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Lift weights, eat mustard, build muscles?

New research in The FASEB Journal suggests that rats fed homobrassinolide, found in the mustard plant, produced an anabolic effect, and increased appetite and muscle mass, as well as the number and size of muscle fibers.

Bethesda, MDIf you are looking to lean out, add muscle mass, and get ripped, a new research report published in The FASEB Journal ( suggests that you might want to look to your garden for a little help. That's because scientists have found that when a specific plant steroid was given orally to rats, it triggered a response similar to anabolic steroids, with minimal side effects. In addition, the research found that the stimulatory effect of homobrassinolide (a type of brassinosteroid found in plants) on protein synthesis in muscle cells led to increases in lean body mass, muscle mass and physical performance.

"We hope that one day brassinosteroids may provide an effective, natural, and safe alternative for age- and disease-associated muscle loss, or be used to improve endurance and physical performance," said Slavko Komarnytsky, Ph.D., a researcher involved in the work from the Plants for Human Health Institute, FBNS at North Carolina State University in Kannapolis, N.C. "Because some plants we eat contain these compounds, like mustards, in the future we may be able to breed or engineer these plants for higher brassinosteroid content, thus producing functional foods that can treat or prevent diseases and increase physical performance."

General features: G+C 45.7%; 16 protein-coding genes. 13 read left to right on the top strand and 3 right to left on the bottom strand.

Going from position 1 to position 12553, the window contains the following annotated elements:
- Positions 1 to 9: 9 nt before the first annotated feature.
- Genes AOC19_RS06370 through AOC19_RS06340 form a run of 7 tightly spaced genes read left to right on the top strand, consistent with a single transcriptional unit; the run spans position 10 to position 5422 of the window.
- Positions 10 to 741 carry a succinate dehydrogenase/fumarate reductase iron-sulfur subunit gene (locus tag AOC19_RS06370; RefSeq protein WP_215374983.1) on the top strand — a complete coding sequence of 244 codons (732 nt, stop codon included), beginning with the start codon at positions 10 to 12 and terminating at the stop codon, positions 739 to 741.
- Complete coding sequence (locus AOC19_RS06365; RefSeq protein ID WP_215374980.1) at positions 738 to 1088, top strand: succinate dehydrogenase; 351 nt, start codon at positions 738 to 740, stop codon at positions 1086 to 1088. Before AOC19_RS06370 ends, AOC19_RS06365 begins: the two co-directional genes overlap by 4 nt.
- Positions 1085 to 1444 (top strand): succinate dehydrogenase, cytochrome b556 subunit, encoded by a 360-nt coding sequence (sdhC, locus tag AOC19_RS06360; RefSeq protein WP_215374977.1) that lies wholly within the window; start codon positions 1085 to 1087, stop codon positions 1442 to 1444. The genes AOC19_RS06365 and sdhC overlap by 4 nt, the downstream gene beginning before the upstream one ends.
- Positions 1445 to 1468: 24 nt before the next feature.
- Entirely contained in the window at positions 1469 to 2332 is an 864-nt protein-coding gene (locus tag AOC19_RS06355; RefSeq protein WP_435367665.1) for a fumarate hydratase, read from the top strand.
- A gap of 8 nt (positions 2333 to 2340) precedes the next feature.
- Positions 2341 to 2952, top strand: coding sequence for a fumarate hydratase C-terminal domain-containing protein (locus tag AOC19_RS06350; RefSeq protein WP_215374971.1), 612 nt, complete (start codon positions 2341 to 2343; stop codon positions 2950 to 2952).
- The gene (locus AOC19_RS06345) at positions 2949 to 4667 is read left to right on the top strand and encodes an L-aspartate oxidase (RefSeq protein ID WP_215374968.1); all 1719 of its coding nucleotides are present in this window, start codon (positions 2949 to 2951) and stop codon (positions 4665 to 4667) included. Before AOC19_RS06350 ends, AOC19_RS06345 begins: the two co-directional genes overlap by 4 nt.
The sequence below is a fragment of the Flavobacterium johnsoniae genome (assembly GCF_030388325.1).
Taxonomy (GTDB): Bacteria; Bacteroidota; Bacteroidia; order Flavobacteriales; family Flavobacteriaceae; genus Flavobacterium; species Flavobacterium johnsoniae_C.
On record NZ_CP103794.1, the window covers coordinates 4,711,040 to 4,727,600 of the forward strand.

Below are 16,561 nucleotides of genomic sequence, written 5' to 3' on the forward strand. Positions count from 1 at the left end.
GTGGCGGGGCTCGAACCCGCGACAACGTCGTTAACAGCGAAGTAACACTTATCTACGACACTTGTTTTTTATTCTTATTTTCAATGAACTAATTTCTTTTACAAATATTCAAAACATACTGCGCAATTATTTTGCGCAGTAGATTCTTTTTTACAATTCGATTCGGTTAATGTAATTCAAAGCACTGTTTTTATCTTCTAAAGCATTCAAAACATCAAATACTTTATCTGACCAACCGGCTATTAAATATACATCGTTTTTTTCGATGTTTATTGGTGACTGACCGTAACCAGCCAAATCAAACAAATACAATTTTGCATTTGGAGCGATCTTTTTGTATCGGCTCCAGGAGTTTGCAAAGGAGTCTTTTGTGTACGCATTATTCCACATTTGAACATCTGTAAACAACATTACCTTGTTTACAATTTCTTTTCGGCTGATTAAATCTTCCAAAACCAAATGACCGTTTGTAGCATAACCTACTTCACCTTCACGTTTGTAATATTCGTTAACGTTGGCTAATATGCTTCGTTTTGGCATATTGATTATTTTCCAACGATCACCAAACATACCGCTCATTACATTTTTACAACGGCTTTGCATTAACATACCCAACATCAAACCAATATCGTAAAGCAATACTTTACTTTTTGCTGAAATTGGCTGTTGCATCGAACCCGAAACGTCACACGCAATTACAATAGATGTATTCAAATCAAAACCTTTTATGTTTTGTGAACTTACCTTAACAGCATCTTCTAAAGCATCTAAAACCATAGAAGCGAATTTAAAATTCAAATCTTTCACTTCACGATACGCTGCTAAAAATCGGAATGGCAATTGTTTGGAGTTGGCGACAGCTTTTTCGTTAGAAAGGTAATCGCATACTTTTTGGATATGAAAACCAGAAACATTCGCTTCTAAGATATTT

To make this discovery, Komarnytsky and colleagues exposed rat skeletal muscle cells to different amounts of homobrassinolide and measured protein synthesis in cell culture. The result was increased protein synthesis and decreased protein degradation in these cells. Healthy rats then received oral administration of homobrassinolide daily for 24 days. Changes in body weight, food consumption, and body composition were measured. Rats receiving homobrassinolide gained more weight and slightly increased their food intake. Body composition was measured using dual-emission X-ray absorptiometry analysis and showed increased lean body mass in treated animals over those who were not treated. This study was repeated in rats fed high protein diet and similar results were observed. Additionally, researchers used surgically castrated peri-pubertal rat models to examine the ability of homobrassinolide to restore androgen-dependent tissues after androgen deprivation following castration. Results showed increased grip strength and an increase in the number and size of muscle fibers crucial for increased physical performance.

"The temptation is to see this discovery as another quick fix to help you go from fat to fit," said Gerald Weissmann, M.D., Editor-in-Chief of The FASEB Journal, "and to a very small degree, this may be true. In reality, however, this study identifies an important drug target for a wide range of conditions that cause muscle wasting."


Contact: Cody Mooneyhan
Federation of American Societies for Experimental Biology

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